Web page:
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Re: [TCML] PFC and Line Filter

Hi Carl,

Actually, low-end NST's do not use built-in power factor correction caps. These are sold as uncorrected or "No Power Factor" (NPF) NST's. Higher-priced "high power factor" (HPF or H) NST's contain an internal PFC cap. A HPF transformer typically draws half of the mains current of an uncorrected NST of the same VA output. Instead of connecting the PFC cap directly across the mains, a HPF NST has an additional PFC winding that typically develops several hundred volts. By operating at a higher voltage, a smaller valued internal PFC cap can be connected across the PFC winding to provide the same degree of power factor correction.

An uncorrected NST looks like a heavily inductive load to the line due to the current-limiting leakage reactance that's built into the magnetic circuit linking the primary and secondary windings. However, the presence of the Tesla coil tank cap across the secondary cancels some (or even most) of the NST's leakage reactance. A large tank cap will resonate with the leakage reactance at mains frequency - effectively cancelling most of the NST's leakage reactance. Residual leakage inductance seen on the primary side can be counteracted by adding some PFC caps on the primary side of the NST to improve effective power transfer in the system. I suspect that even a system using a Larger than Resonant (LTR) tank cap will still "look" inductive to the line due to primary-side leakage inductance.

The size of the optimal PFC cap size varies depending on the NST(s) and tank cap value (i.e., how close it is to mains resonance). In general, the optimal value will be a fraction (often 1/2 to 1/4) of the value predicted using the short-circuit inductive reactance of the NST(s) alone. PFC caps do not improve TC performance, but they may allow operation of an NST farm from a circuit that would otherwise trip the mains circuit breaker.

Bert Hickman
Stoneridge Engineering, LLC
World's source for "Captured Lightning" Lichtenberg Figure sculptures,
magnetically "shrunken" coins, and scarce/out of print technical books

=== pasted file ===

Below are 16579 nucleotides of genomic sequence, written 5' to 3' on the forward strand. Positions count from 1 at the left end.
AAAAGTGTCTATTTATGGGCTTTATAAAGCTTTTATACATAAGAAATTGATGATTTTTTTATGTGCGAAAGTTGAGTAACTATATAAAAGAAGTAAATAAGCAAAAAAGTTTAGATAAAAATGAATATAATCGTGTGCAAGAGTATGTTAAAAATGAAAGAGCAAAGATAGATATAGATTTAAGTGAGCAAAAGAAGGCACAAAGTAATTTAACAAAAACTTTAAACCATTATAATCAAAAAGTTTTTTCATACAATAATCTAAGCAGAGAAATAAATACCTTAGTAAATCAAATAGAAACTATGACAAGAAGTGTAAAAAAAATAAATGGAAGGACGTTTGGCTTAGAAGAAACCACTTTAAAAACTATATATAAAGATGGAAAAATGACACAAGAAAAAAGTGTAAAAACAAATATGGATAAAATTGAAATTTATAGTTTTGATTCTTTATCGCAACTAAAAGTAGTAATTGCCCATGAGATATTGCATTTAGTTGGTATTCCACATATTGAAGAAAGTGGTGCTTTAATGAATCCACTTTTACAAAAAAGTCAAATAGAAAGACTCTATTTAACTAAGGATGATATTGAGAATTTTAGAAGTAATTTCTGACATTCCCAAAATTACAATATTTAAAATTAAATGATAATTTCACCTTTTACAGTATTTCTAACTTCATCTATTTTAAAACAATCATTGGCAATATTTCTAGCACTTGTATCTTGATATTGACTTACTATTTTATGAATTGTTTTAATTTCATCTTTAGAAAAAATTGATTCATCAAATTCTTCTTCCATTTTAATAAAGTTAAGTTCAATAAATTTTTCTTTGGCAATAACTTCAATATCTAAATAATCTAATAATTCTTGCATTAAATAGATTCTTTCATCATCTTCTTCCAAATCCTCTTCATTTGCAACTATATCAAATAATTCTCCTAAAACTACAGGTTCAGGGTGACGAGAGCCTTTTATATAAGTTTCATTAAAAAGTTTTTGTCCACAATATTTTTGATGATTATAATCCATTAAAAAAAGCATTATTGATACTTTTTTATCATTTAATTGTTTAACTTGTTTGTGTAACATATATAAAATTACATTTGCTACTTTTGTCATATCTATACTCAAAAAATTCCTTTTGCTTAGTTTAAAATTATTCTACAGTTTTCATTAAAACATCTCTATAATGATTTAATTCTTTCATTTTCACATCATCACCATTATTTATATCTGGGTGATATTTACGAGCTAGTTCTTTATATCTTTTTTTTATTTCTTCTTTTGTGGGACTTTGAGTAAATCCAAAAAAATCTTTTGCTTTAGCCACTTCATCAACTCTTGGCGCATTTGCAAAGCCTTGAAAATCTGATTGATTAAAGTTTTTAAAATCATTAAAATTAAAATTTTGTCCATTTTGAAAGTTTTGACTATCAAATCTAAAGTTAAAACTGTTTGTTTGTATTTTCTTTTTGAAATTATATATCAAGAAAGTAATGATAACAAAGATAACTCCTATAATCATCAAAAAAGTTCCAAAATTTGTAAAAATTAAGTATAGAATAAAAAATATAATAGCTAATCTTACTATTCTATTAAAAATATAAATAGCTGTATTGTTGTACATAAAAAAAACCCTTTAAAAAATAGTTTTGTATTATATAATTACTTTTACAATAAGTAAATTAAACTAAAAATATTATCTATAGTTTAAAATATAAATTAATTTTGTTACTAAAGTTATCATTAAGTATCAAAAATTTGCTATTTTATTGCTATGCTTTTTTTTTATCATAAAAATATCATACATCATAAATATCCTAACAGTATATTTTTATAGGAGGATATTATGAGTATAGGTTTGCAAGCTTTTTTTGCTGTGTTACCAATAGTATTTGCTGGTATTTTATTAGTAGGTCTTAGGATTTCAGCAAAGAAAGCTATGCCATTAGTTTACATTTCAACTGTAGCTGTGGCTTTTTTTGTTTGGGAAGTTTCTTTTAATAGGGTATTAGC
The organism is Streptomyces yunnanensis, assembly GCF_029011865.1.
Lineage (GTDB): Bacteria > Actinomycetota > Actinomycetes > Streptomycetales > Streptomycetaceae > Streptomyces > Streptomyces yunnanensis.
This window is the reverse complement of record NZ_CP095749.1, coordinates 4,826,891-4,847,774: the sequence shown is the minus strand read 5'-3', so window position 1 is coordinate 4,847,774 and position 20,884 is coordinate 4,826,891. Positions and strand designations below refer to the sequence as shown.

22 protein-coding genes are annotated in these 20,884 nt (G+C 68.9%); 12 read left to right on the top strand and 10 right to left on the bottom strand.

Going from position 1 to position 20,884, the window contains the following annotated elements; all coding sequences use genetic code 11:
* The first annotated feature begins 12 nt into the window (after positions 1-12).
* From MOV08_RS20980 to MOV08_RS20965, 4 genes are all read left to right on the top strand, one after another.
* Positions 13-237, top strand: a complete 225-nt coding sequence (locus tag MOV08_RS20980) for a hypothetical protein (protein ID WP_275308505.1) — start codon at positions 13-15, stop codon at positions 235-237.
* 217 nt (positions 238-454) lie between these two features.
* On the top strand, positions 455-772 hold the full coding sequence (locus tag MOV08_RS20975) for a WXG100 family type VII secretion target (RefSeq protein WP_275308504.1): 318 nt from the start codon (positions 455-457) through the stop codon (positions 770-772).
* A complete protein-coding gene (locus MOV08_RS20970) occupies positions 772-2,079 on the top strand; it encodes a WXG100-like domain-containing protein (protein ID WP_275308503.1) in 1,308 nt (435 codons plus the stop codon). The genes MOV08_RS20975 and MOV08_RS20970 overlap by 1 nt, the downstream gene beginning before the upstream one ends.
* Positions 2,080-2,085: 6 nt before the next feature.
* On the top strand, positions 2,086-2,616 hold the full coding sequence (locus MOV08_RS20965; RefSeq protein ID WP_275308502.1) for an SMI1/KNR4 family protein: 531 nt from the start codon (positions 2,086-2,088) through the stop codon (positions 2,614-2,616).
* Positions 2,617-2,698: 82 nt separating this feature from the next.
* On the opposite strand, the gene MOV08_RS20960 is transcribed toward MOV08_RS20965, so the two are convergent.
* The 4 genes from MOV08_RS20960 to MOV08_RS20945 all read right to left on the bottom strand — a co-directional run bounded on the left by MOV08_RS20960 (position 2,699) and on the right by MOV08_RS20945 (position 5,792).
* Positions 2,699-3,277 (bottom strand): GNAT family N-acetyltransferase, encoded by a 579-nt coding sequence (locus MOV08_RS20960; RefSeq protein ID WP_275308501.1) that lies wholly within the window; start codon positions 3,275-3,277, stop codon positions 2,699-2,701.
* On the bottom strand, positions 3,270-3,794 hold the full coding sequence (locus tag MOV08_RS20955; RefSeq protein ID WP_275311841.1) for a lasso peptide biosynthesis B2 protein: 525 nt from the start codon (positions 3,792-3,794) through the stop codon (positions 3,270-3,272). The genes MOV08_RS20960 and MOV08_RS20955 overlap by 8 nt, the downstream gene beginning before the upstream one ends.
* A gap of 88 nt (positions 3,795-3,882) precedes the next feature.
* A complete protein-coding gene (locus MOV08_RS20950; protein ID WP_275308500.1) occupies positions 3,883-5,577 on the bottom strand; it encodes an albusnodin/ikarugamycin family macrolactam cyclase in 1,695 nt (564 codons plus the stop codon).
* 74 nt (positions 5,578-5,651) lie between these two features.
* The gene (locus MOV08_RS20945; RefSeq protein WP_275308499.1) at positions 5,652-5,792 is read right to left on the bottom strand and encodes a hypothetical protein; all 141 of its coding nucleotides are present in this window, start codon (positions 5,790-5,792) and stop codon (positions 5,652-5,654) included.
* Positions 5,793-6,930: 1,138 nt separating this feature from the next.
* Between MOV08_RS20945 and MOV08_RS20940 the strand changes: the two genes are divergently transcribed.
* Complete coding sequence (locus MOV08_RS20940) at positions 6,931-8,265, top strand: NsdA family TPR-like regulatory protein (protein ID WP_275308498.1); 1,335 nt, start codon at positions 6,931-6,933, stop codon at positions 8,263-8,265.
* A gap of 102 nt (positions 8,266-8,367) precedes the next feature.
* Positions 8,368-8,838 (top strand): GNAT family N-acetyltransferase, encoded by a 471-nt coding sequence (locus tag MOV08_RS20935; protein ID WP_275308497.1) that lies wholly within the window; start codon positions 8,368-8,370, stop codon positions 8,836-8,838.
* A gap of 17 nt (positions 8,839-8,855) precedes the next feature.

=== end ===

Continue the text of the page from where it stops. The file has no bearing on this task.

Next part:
Carl Noggle wrote:

NSTs have PF correcting caps in them already.  It sounds like they are
not right for correcting for a TC.  (No surprise there.)  Is there
information on this?  Is there an easy way to measure PF? Does it
sometimes require a lagging correction (inductive)?


On 4/24/2015 7:52 PM, Gary Lau wrote:

I think either cap series is acceptable - this is a very non-critical
application, given the relatively short run-times involved.  It's not
it on a rooftop in an air conditioning unit running 24/7.  But I think
25uF value is too low; for a 15/30 NST at 120VAC/60Hz you want something
like 120uF.  For 240/50 it's less, not sure how much.  But again, this
is a
fuzzy target - there's not a sharp sweet-spot.

For line filters, I think most folks just use whatever they find on the
surplus market.  I put up a web page about how to hook up EMI filters
- it
may not be obvious in which direction to hook them up!  See

Regards, Gary Lau

On Fri, Apr 24, 2015 at 3:08 PM, Ayush Sharma <ayushsharma3210@xxxxxxxxx>


Thanks to all the people helping out in my previous queries. Here's
question out to all you folks.
While searching for a PFC Capacitor for my SGTC (15kV, 30mA) of rating
around 25uF, I am confused about whether it is acceptable to use
motor run
capacitors made by companies like EPCOS listed here (


) or focus on the dedicated Power Factor Correction capacitors made
by them
listed here (



I am able to procure the AC film capacitors (for motor run) pretty
in local shops, but am having a hard time locating the other type.
Has anybody previously used the EPCOS B323 seris of Motor run capacitors

Also, on a related note, any suggestions as to what kind of a Line
should i be looking at (Power supply is 240Volts, 50Hz).

Ayush Sharma
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